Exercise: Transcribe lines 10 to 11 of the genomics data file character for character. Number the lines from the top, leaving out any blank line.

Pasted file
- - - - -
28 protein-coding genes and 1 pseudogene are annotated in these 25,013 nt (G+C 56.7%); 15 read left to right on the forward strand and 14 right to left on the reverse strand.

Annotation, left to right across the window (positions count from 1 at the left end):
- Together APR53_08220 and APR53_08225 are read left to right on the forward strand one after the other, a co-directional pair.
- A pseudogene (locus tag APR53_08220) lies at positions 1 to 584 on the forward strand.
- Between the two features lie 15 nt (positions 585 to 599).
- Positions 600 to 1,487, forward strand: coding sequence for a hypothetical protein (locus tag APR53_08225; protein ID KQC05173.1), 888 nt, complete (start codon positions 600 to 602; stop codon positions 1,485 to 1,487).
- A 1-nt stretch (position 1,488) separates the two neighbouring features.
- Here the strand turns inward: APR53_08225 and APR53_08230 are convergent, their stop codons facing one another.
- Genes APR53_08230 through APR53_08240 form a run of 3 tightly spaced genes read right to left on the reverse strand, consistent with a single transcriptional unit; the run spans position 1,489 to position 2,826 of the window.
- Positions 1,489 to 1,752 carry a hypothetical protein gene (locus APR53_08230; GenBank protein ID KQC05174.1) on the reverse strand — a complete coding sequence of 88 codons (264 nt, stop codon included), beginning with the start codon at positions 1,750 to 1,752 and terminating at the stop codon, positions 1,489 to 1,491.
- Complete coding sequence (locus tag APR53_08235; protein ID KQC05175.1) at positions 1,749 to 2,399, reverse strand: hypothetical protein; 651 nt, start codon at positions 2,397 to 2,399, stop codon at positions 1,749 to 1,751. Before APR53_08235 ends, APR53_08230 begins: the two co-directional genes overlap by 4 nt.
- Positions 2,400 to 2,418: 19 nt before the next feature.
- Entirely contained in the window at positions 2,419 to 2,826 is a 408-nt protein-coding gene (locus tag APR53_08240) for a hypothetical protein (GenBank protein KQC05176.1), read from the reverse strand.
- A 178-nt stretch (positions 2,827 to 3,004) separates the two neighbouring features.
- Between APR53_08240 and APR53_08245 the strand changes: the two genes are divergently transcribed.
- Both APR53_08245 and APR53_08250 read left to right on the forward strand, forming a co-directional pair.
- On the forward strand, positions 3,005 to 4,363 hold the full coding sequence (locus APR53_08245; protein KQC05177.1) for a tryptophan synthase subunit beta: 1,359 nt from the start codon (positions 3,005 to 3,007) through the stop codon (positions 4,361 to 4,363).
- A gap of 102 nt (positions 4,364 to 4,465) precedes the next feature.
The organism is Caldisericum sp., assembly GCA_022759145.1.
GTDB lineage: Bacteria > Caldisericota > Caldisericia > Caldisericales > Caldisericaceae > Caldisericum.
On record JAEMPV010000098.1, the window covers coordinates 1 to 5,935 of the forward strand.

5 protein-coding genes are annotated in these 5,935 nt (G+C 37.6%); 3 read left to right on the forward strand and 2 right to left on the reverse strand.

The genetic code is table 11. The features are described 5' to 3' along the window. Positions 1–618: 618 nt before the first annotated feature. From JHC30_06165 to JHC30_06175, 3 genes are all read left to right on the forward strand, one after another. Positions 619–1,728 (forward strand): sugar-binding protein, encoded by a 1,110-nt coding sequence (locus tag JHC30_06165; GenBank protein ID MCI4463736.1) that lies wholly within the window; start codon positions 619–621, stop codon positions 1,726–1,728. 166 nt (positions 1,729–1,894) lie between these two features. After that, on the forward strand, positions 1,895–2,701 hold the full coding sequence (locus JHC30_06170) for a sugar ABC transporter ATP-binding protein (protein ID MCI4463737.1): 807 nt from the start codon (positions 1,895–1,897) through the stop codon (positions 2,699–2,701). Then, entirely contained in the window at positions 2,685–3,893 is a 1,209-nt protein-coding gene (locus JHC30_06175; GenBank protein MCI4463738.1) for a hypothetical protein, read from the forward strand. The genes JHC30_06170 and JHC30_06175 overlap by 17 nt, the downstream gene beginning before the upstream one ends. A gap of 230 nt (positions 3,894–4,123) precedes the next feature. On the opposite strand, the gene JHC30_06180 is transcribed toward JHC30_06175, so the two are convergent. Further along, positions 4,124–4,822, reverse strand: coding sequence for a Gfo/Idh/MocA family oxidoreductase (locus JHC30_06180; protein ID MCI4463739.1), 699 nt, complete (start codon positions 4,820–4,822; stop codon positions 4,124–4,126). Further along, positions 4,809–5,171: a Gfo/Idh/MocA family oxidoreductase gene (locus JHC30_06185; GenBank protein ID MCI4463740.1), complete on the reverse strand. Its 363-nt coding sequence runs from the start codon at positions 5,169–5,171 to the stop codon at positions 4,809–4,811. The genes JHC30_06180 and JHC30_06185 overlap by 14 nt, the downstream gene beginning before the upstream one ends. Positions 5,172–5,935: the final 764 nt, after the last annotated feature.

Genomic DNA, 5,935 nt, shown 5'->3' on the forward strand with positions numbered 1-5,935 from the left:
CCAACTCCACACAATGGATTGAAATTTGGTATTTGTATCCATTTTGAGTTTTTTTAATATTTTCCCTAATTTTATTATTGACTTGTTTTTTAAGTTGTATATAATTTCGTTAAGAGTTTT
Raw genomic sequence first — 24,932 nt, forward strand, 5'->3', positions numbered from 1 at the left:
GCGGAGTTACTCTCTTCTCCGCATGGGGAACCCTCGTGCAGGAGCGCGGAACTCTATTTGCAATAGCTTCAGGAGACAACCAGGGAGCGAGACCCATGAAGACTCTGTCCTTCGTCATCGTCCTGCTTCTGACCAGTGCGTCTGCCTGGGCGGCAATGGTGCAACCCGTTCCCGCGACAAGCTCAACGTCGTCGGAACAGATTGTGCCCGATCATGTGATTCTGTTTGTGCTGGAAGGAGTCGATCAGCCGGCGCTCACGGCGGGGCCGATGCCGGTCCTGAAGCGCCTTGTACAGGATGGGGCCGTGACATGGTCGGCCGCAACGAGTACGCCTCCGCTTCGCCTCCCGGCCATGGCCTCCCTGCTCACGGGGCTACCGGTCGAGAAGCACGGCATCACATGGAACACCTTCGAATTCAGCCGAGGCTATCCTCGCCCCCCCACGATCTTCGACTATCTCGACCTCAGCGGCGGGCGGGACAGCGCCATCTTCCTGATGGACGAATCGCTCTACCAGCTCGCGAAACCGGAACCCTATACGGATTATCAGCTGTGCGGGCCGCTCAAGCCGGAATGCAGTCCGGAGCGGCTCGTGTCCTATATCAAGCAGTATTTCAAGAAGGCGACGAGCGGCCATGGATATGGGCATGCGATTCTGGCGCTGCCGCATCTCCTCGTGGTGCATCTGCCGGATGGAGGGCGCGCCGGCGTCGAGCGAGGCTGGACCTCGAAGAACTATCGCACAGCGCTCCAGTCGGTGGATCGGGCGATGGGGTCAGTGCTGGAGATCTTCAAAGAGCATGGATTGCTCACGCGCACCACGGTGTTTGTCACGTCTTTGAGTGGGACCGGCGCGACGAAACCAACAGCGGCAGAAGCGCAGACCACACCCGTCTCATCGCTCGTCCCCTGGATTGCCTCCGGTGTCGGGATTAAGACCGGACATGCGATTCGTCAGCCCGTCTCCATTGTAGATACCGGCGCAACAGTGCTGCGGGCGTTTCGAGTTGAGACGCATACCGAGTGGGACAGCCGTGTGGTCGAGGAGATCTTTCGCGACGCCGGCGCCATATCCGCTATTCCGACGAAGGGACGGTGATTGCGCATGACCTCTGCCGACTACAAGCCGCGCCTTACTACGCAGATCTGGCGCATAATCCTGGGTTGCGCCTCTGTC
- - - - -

- Positions 1,489 to 1,752 carry a hypothetical protein gene (locus APR53_08230; GenBank protein ID KQC05174.1) on the reverse strand — a complete coding sequence of 88 codons (264 nt, stop codon included), beginning with the start codon at positions 1,750 to 1,752 and terminating at the stop codon, positions 1,489 to 1,491.
- Complete coding sequence (locus tag APR53_08235; protein ID KQC05175.1) at positions 1,749 to 2,399, reverse strand: hypothetical protein; 651 nt, start codon at positions 2,397 to 2,399, stop codon at positions 1,749 to 1,751. Before APR53_08235 ends, APR53_08230 begins: the two co-directional genes overlap by 4 nt.